By Velda Addison, Hart Energy

As oil prices continue their downward spiral and the cost of operating remains high, especially for shale plays, it is not surprising that a recently released survey says that 45% of the CFOs surveyed named low oil and gas prices as their greatest financial challenge for 2015.

That percentage represents a 55% increase in the number of CFOs with similar sentiments last year, based on the results of BDO’s 2015 Energy Outlook Survey. The release came a few days after the OPEC agreed not to lower its production target of 30 MMbbl/d as historic high production levels from U.S. shale plays do more than their part to saturate the market with oil.

The world’s plentiful oil supply has left many to ponder when the economics of developing these hydrocarbon resources will cause producers, especially those in the U.S., to slow down production. Some believe U.S. shale producers could break even at about $40/bbl. West Texas Intermediate has dropped from a high of $102 this year to about $67 on Dec. 2, while Brent has stumbled from about $116/bbl to about $70/bbl.

“The past six months have seen the oil markets return to the volatility that has historically characterized the industry,” Charles Dewhurst, partner and leader of BDO’s natural resources practice, said in a prepared statement about the survey. “However, while headlines may be saying these price declines herald the end of the shale boom, U.S. companies have been preparing for a return to fluctuations and are well-equipped to navigate through this transitional period.”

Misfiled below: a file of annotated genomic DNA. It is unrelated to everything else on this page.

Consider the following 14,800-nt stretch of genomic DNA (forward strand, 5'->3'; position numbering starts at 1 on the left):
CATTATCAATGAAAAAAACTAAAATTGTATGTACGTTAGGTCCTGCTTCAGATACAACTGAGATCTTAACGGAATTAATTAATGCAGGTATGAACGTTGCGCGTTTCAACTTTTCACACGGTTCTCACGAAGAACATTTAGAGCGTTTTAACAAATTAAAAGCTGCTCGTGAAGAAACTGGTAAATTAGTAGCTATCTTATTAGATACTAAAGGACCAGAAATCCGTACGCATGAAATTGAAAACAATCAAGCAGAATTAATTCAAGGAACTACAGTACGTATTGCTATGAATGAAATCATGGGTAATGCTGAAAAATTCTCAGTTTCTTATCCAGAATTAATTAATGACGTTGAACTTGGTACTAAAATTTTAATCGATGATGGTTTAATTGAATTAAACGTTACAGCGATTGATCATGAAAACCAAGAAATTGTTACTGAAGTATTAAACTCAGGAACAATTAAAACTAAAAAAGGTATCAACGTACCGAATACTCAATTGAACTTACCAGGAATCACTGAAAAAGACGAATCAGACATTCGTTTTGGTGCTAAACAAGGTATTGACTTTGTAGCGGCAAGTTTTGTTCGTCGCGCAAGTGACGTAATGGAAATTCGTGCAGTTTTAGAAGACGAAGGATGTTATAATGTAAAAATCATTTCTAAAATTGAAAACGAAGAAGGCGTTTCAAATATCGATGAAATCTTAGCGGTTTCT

The year 2014, as described by BDO, has seen supply outpacing demand with robust U.S. production and accelerated activities from Middle Eastern countries.

The CFOs surveyed believe this trend will continue next year, as only 37% expect global demand to increase in 2015, which is a 43% drop in the number of CFOs expressing similar sentiments last year, BDO said.

“Amid this ongoing commodity price volatility, U.S. companies are looking to guard themselves against future fluctuations,” according to BDO. “Nearly one-third of CFOs say that they will pursue cost reduction programs to improve value for stakeholders, while 56% say they will cut costs and seek efficiencies in an effort to remain profitable in 2015.”

BDO’s survey also showed about a 68% increase in the number of CFOs who cited price declines as the top factor inhibiting industry growth. The survey also found:

  • Nearly two-thirds of the CFOs anticipate growth in the domestic supply of natural gas in 2015 as well as an increase in global and domestic demand;
  • Sixty-nine percent of the CFOs expect an increase in LNG exports for next year;
  • Nearly two-thirds, or 61%, said they plan to focus risk management on environmental regulation, particularly concerning the environmental impact of hydraulic fracturing (33%) and water pollution and usage (34%);
  • Thirty-eight percent cite more restrictive government regulations as their top political concern for 2015; and
  • Forty-three percent of the CFOs said legislative and regulatory changes are the top factors inhibiting overall industry growth.

One hundred CFOs from U.S. E&P companies participated in the survey, which was conducted from September 2014 through November 2014.

Contact the author, Velda Addison, at